The Metaphysics Of Morals By Immanuel Kant Essay

The Metaphysics Of Morals By Immanuel Kant Essay

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Groundwork of the Metaphysics of Morals, written by Immanuel Kant is commenced with Kant’s notion, “It is impossible to think of anything at all in the world, or indeed even beyond it, that could be taken to be good without limitation, except a good will.” Thereby, Kant argues that morality, which according to him is contextually synonymous with the term “good,” lies both unrestrictedly (“without limitation”) and indisputably (“it is impossible to think of anything…”) within good will.
Perhaps the phrase “good will” is unsatisfactorily vague, at least concerning Kant’s intended definition of good will. Accordingly, subsequent to Kant’s commencing expression, he notes that “understanding, wit, judgement,” and other “talents of the mind,” including “confidence, resolve, and persistence” are both “good and desirable, but they can also be extremely evil and harmful,” if one’s will is not good. For example, an active kleptomaniac is more than likely an experienced thief, who is perchance confident, persistent and, well, talented (in thievery); albeit this hypothetical thief boasts misleadingly advantageous attributes, he is very clearly ill-intentioned. Ergo, good will does not have to generate straightforwardly positive results, insofar as one’s will is good; according to Kant, good will is similar to a jewel – it can “shine by itself, as something that has full worth in itself.” Considering it is comprehensively solitary, that is indicative that good will is unconcerned with anything but good will, including (but not limited to) conceding to humanly inclinations, undesirable consequences, etcetera; good will is “higher than anything that can ever be brought about by it.” Attaining morality by means of a method that is seemingly tran...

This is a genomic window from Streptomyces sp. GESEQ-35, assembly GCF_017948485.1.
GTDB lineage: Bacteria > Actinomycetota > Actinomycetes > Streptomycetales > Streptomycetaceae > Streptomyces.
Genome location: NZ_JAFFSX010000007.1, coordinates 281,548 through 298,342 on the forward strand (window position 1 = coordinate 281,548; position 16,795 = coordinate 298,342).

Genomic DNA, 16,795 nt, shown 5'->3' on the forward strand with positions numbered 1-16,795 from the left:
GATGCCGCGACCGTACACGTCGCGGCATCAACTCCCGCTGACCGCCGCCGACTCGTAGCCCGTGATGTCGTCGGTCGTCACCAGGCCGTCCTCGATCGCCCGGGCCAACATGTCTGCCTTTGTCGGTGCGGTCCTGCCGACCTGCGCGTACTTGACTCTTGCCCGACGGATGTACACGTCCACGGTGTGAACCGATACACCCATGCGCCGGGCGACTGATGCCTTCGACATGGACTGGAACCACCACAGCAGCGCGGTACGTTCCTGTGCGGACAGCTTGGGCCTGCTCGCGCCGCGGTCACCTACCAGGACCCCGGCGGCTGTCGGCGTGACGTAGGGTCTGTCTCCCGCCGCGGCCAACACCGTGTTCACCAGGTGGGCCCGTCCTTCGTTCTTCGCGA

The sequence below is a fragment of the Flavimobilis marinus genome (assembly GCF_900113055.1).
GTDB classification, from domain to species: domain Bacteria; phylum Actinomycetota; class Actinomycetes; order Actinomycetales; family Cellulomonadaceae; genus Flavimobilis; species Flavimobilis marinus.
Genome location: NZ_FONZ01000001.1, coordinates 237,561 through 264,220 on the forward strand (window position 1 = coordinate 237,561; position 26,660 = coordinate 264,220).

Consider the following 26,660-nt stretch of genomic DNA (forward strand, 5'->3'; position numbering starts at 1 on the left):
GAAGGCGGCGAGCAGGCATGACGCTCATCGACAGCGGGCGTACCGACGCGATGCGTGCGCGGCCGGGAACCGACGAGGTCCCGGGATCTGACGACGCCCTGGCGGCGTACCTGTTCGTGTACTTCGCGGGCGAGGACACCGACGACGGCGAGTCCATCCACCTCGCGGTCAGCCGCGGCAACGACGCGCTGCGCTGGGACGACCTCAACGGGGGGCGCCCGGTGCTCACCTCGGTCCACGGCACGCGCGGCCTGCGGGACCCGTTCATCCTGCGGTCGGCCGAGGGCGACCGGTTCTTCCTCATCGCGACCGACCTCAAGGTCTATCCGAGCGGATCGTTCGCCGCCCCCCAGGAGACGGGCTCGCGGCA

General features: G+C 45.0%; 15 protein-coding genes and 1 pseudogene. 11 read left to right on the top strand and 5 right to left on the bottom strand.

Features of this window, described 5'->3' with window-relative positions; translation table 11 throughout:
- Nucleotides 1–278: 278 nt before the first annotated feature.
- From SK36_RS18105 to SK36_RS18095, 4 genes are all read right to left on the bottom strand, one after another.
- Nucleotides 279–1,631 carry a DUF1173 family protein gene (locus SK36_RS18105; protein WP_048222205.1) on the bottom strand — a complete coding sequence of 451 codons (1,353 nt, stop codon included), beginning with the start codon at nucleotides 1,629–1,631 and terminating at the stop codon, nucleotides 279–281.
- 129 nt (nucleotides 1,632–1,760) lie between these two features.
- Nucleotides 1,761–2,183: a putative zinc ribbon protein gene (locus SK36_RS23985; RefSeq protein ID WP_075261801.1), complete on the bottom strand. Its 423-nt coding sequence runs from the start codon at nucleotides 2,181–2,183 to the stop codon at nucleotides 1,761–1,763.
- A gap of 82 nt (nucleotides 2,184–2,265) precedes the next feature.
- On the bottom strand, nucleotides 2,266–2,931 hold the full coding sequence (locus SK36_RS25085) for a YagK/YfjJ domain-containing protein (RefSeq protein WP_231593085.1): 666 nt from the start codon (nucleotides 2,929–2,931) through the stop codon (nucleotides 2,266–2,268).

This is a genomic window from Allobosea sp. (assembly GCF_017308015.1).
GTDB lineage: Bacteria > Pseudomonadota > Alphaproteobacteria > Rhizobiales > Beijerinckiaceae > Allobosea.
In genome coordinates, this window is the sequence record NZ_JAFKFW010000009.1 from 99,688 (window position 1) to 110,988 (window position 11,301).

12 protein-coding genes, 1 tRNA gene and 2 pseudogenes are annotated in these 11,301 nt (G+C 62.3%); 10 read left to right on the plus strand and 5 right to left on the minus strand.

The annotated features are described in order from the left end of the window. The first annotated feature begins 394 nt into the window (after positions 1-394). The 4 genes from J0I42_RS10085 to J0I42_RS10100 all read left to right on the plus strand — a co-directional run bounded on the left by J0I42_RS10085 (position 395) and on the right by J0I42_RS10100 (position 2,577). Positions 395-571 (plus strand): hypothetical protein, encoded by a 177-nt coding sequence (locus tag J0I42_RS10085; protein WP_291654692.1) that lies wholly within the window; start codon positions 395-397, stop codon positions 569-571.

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...d not intentionally cause this elderly woman to fall. Lastly, “duty is the necessity of an action from respect for the law” – i.e., respect for Kant’s explanation of the “categorical imperative,” or, moral obligation. And of course, actions that are entirely contradictory to duty are undoubtedly undutiful.
Conclusively, duty is neither associated with predisposed proclivities, nor yieldings, so, moral obligation and respect for moral obligation (the categorical imperative) and both arriving at a “maxim” through A priori, or reason and complying with moral obligation describes a dutiful action – one that established upon good will. On that account, good will is, within itself, the foundation of morality; or, congruent to Kant’s claim, “It (moral worth) can lie nowhere else than in the principle of the will, regardless of the ends that can be affected by such action.”

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